The use of renewable energy is increasingly becoming common in recent years. The Paris Treaty ratified in 2015 laid out the obligations of decarbonization to ensure minimal levels of greenhouse gases (Taminiau and Byrn 1). Specifically, capping global warming at about 1.5 Degrees Celsius puts an immediate plan in preparing and deploying viable, scalable, and replicable possible energy approaches with more emphasis on urban and industrialized places. Local governments and cities are responsible for identifying and installing appropriate solutions focusing on sustainable energy (Taminiau and Byrn 2).
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New York City seeks to maximize sustainable and renewable energy usage. However, its increased reliance on electric power contrasts with this desired emission drop objective. For instance, among its dedication to the 2015 Paris Accord, its authorities have set a vision of fully powering the city’s operations through renewable energy (Taminiau and Byrn 6). To attain this magnificent feat, more than 70 percent of urban-extensive power usage needs to emanate from green sources.
Goals and Objectives
Internationally, more than 700 cities have devoted themselves to using renewable energy sources in connection with the 2015 Paris Treaty. Concepts such as net-zero energy, decarbonized, 100 percent renewable energy structures, and carbon-neutral are frequently used coupled with the application of many other various aims and approaches. These scenarios and concepts all set up targets and principles toward more sustainable and renewable futures for every city. Overall, these point to a determination towards a domestic shift to a sustainable and renewable energy future, although these rarely match with global transition (Thellufsen et al. 2). Therefore, it is essential for all cities, including those that are yet to commit to this strategy fulfill a sustainable energy transition.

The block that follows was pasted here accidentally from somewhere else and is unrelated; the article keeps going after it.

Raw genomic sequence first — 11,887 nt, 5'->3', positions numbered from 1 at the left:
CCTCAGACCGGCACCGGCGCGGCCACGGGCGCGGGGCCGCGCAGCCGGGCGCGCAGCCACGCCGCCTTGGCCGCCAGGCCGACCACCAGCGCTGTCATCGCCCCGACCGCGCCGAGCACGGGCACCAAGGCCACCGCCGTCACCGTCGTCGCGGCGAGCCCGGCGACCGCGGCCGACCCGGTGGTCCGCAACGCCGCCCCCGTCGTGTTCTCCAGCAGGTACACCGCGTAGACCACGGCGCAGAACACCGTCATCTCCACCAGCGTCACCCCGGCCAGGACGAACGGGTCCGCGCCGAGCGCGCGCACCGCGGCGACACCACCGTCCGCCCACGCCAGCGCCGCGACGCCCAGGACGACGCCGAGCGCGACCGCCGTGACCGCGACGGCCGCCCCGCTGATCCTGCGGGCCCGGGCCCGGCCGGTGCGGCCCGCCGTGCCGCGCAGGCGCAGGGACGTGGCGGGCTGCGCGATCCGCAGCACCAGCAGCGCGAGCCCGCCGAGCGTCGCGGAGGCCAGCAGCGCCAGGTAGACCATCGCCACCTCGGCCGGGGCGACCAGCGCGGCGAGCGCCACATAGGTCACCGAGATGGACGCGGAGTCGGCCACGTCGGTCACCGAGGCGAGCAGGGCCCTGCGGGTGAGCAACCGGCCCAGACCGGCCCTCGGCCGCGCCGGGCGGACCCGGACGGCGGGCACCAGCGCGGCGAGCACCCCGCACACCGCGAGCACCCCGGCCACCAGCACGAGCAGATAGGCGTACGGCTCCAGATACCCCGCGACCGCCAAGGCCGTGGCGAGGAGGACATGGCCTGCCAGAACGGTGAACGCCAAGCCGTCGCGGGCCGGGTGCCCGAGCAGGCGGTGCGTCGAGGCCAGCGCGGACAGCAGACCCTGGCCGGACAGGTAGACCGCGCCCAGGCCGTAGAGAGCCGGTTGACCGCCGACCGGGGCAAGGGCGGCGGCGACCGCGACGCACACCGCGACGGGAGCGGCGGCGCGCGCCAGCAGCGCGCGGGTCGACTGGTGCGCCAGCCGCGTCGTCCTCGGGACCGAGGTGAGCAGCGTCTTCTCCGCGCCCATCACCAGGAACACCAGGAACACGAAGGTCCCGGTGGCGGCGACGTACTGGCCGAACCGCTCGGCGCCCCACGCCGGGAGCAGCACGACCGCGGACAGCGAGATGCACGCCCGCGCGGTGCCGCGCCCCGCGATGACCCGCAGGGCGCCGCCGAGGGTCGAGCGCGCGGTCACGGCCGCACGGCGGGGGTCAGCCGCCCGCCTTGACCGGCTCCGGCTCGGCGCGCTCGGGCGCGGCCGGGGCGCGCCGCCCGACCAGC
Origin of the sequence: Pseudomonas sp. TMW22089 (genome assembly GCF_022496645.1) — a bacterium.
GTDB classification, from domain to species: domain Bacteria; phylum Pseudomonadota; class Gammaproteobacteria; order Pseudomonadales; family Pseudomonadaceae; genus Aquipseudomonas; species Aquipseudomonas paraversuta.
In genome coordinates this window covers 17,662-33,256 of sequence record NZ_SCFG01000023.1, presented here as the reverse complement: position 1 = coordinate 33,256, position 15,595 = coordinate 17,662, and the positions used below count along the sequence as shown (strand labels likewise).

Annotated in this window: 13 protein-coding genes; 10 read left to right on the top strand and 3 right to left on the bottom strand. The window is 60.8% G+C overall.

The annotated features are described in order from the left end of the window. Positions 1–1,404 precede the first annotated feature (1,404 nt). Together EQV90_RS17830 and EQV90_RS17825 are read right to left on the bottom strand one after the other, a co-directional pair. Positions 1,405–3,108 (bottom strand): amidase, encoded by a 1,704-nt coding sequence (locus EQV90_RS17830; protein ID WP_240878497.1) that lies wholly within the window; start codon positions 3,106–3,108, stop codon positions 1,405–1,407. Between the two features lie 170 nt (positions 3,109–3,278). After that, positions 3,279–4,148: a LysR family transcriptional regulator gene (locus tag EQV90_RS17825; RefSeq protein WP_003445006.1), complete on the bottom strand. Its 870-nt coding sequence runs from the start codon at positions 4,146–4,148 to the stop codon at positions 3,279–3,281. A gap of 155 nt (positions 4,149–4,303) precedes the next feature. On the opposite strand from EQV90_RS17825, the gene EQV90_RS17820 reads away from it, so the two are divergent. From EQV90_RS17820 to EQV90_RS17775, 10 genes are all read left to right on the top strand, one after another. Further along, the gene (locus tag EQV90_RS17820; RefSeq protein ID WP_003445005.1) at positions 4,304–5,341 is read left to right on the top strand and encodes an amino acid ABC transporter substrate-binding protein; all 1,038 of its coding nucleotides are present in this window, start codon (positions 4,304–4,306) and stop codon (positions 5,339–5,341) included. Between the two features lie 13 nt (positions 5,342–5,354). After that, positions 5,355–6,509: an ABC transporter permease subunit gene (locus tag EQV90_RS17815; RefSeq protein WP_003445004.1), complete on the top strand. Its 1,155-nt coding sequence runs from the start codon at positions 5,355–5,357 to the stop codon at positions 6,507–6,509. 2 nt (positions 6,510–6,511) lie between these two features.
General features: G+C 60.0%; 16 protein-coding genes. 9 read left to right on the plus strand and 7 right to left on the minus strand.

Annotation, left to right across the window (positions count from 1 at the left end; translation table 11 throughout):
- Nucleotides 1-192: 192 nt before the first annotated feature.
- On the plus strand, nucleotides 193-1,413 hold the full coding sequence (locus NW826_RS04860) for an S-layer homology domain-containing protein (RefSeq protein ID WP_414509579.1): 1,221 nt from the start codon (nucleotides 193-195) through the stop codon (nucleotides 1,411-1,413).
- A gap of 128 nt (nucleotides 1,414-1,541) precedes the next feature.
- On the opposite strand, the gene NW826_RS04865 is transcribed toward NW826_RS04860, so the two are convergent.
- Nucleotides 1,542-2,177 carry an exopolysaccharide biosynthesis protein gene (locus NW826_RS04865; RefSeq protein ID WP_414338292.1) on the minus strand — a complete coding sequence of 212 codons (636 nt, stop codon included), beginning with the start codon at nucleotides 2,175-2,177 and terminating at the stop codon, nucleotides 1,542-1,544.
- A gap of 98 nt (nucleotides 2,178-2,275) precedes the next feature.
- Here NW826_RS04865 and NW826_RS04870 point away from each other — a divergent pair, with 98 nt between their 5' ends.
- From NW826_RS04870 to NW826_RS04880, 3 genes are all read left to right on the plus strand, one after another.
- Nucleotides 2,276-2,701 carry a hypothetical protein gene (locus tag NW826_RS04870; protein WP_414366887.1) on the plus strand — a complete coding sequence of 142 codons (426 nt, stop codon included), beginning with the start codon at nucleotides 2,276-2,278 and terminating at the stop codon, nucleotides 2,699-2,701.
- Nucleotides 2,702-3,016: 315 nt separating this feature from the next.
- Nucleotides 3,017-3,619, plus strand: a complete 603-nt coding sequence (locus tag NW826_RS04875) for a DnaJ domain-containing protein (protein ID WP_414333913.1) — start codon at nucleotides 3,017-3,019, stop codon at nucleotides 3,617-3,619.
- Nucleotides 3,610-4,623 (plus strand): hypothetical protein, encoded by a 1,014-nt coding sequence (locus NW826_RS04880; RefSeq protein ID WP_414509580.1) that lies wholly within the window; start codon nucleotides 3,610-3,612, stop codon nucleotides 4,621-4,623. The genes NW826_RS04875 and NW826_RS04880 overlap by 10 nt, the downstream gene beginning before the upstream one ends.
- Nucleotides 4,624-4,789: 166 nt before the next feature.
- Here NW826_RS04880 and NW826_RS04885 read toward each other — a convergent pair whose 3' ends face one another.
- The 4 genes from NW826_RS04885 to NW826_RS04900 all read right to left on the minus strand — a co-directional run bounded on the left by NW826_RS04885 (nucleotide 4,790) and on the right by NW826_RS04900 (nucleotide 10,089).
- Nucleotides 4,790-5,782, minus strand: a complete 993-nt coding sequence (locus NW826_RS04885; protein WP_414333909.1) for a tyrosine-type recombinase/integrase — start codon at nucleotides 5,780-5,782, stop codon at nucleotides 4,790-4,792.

Currently, the amount of photovoltaic production capacity is merely 15.5 percent. The problem of profound decarbonization aggravates pressure on the existing electric potential. The production and utilization of electricity are key to the municipal’s greenhouse gas releases, accounting for about fifteen million metric tons of carbon dioxide equivalent. Since its in-city fleet produces roughly 50 percent of electric power, it is a considerable contributor to greenhouse gases (Taminiau and Byrn 7). Such undertakings require data-driven choices to guide deployment, which the study seeks to substantiate with New York City as the case study. The main objectives of the study include:
- To identify and recommend energy usage and rooftop photovoltaic production possibility at the electricity network level in New York City for enhanced metropolis’s flexibility to climate change.
- To provide a deepened assessment of sustainable and renewable energy usage in urban settings with New York City as a principal example.
The research begins by reviewing contributions to metropolitan viability and susceptibility comprehension from the data-based analysis of citywide conditions. It also examines the city’s vulnerability and sustainability scenarios (Taminiau and Byrn 2). It concludes by assessing the potential of solar rooftops coupled with spatiotemporal mapping across the city. To attain these goals, the cities should create room for one another and exploit limited global and national resources in a manner that ultimately guarantees a worldwide shift to 100 percent sustainable energy sources.